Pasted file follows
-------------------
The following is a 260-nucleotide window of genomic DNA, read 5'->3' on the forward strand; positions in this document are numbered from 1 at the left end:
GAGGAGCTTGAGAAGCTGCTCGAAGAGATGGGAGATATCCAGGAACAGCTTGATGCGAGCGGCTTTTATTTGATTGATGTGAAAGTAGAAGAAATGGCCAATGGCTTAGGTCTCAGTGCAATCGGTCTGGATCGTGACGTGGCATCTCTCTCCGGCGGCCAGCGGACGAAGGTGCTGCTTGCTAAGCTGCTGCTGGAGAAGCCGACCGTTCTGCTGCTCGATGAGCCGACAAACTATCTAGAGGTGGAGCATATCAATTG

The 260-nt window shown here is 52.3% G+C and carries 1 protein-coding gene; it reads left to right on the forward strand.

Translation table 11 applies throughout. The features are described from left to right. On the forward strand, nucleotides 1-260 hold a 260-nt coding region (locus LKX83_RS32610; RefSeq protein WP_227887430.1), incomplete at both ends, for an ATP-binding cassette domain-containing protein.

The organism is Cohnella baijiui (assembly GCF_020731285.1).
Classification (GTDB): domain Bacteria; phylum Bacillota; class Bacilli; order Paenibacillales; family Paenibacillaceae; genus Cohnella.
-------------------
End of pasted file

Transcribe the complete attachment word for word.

The following is a 260-nucleotide window of genomic DNA, read 5'->3' on the forward strand; positions in this document are numbered from 1 at the left end:
GAGGAGCTTGAGAAGCTGCTCGAAGAGATGGGAGATATCCAGGAACAGCTTGATGCGAGCGGCTTTTATTTGATTGATGTGAAAGTAGAAGAAATGGCCAATGGCTTAGGTCTCAGTGCAATCGGTCTGGATCGTGACGTGGCATCTCTCTCCGGCGGCCAGCGGACGAAGGTGCTGCTTGCTAAGCTGCTGCTGGAGAAGCCGACCGTTCTGCTGCTCGATGAGCCGACAAACTATCTAGAGGTGGAGCATATCAATTG

The 260-nt window shown here is 52.3% G+C and carries 1 protein-coding gene; it reads left to right on the forward strand.

Translation table 11 applies throughout. The features are described from left to right. On the forward strand, nucleotides 1-260 hold a 260-nt coding region (locus LKX83_RS32610; RefSeq protein WP_227887430.1), incomplete at both ends, for an ATP-binding cassette domain-containing protein.

The organism is Cohnella baijiui (assembly GCF_020731285.1).
Classification (GTDB): domain Bacteria; phylum Bacillota; class Bacilli; order Paenibacillales; family Paenibacillaceae; genus Cohnella.